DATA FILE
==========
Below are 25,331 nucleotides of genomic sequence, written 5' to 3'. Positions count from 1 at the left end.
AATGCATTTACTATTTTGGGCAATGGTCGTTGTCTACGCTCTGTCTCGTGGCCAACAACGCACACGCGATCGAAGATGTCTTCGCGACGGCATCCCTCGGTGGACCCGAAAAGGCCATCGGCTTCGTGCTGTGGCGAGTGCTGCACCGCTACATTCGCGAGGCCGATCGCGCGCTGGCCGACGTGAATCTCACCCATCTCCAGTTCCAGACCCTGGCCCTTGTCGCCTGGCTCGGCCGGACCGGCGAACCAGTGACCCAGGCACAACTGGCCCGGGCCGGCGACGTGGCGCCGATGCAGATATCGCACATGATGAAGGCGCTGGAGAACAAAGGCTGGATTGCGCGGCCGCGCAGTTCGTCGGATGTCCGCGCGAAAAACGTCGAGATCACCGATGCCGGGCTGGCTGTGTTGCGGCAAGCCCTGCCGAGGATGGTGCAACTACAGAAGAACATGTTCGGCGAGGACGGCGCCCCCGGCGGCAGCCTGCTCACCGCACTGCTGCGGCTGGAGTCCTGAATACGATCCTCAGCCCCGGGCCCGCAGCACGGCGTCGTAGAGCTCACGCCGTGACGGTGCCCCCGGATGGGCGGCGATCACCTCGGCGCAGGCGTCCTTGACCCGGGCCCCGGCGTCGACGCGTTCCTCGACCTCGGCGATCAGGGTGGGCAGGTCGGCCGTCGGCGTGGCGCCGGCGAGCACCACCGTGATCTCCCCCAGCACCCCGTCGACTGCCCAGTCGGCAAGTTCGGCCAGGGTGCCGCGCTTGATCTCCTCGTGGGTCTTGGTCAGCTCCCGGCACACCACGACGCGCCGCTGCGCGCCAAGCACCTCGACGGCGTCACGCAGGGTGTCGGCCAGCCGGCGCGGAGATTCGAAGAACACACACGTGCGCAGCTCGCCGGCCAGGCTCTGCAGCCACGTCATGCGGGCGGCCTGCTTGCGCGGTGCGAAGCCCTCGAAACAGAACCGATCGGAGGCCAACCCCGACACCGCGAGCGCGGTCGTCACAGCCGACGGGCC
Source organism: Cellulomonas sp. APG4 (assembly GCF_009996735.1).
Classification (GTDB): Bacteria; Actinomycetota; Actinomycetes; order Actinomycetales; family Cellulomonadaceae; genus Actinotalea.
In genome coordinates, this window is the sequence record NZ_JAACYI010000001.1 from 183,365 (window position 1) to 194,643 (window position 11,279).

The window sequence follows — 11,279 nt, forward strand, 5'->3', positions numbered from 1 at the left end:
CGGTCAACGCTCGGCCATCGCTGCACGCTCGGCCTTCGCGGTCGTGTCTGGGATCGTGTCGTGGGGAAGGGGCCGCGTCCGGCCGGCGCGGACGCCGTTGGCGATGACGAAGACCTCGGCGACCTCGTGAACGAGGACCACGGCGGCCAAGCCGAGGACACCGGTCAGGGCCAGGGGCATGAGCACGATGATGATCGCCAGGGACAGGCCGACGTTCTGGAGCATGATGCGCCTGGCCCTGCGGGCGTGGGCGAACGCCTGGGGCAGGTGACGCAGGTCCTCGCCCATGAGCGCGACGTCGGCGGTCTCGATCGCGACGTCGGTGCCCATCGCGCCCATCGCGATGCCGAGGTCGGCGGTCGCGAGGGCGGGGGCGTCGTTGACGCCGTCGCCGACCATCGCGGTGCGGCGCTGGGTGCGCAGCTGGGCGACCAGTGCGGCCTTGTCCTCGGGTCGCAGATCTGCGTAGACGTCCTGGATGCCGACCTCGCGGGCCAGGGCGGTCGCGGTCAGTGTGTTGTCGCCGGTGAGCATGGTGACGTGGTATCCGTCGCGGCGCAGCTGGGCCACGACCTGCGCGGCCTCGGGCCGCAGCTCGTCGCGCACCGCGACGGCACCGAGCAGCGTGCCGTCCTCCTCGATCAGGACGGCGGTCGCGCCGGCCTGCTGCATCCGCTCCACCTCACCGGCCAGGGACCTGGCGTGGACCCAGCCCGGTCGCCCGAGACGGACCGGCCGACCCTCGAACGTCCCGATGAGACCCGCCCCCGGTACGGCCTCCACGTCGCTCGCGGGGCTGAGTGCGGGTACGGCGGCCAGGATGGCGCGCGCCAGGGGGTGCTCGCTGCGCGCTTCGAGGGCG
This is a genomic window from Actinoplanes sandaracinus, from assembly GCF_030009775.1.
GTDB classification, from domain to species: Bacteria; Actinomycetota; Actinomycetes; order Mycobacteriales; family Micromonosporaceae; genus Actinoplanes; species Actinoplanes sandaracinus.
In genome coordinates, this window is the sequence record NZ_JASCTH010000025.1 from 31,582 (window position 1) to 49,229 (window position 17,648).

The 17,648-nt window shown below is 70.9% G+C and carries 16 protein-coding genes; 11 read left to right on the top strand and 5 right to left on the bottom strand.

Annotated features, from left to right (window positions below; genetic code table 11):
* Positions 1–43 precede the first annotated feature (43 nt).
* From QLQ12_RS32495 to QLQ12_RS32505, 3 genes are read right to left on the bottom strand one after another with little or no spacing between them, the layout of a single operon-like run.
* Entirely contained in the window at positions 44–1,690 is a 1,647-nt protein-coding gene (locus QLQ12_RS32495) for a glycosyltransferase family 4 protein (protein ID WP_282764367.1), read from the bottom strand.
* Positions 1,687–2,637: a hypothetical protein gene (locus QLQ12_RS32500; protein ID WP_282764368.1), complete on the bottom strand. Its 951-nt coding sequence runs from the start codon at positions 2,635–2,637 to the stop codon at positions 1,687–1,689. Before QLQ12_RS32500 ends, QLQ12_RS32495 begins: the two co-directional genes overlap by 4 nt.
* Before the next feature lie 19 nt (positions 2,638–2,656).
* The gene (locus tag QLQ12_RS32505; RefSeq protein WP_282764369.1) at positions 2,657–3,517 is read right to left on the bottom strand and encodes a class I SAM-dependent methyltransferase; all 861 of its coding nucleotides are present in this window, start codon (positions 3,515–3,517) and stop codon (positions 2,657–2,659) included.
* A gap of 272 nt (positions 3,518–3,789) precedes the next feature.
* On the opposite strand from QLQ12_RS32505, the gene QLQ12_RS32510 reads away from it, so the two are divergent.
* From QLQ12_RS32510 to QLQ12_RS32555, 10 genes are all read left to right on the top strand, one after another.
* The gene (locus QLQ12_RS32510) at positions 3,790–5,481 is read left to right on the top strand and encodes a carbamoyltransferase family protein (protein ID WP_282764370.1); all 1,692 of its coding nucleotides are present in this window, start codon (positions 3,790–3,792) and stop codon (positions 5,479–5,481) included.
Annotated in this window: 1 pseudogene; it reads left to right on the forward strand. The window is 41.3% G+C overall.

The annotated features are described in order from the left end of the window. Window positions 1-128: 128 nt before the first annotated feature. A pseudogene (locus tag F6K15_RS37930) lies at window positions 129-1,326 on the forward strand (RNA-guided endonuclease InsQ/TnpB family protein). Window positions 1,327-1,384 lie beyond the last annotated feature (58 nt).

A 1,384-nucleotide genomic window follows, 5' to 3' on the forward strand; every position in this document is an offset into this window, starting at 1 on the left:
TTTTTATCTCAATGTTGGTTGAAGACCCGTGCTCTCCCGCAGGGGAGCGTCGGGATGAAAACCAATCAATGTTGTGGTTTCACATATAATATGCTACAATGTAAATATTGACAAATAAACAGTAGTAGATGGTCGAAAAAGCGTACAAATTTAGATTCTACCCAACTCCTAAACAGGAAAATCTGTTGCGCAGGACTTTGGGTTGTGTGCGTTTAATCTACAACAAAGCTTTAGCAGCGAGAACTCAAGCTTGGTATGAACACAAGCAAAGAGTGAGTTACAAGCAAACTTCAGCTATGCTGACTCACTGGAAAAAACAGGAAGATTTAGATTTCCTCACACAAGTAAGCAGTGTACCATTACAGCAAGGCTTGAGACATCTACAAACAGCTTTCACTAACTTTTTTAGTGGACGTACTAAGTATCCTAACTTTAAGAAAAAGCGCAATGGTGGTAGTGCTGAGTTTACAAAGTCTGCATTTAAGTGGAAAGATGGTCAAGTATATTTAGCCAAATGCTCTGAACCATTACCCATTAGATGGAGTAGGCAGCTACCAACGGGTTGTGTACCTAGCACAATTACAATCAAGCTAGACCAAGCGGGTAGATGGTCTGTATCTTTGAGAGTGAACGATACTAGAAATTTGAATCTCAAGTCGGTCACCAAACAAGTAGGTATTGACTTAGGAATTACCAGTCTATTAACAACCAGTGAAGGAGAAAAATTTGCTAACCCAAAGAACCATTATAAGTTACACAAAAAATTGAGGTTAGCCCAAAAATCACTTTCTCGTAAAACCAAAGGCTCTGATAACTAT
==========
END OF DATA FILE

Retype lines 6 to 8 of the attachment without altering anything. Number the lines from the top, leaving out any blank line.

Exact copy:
The window sequence follows — 11,279 nt, forward strand, 5'->3', positions numbered from 1 at the left end:
CGGTCAACGCTCGGCCATCGCTGCACGCTCGGCCTTCGCGGTCGTGTCTGGGATCGTGTCGTGGGGAAGGGGCCGCGTCCGGCCGGCGCGGACGCCGTTGGCGATGACGAAGACCTCGGCGACCTCGTGAACGAGGACCACGGCGGCCAAGCCGAGGACACCGGTCAGGGCCAGGGGCATGAGCACGATGATGATCGCCAGGGACAGGCCGACGTTCTGGAGCATGATGCGCCTGGCCCTGCGGGCGTGGGCGAACGCCTGGGGCAGGTGACGCAGGTCCTCGCCCATGAGCGCGACGTCGGCGGTCTCGATCGCGACGTCGGTGCCCATCGCGCCCATCGCGATGCCGAGGTCGGCGGTCGCGAGGGCGGGGGCGTCGTTGACGCCGTCGCCGACCATCGCGGTGCGGCGCTGGGTGCGCAGCTGGGCGACCAGTGCGGCCTTGTCCTCGGGTCGCAGATCTGCGTAGACGTCCTGGATGCCGACCTCGCGGGCCAGGGCGGTCGCGGTCAGTGTGTTGTCGCCGGTGAGCATGGTGACGTGGTATCCGTCGCGGCGCAGCTGGGCCACGACCTGCGCGGCCTCGGGCCGCAGCTCGTCGCGCACCGCGACGGCACCGAGCAGCGTGCCGTCCTCCTCGATCAGGACGGCGGTCGCGCCGGCCTGCTGCATCCGCTCCACCTCACCGGCCAGGGACCTGGCGTGGACCCAGCCCGGTCGCCCGAGACGGACCGGCCGACCCTCGAACGTCCCGATGAGACCCGCCCCCGGTACGGCCTCCACGTCGCTCGCGGGGCTGAGTGCGGGTACGGCGGCCAGGATGGCGCGCGCCAGGGGGTGCTCGCTGCGCGCTTCGAGGGCG
This is a genomic window from Actinoplanes sandaracinus, from assembly GCF_030009775.1.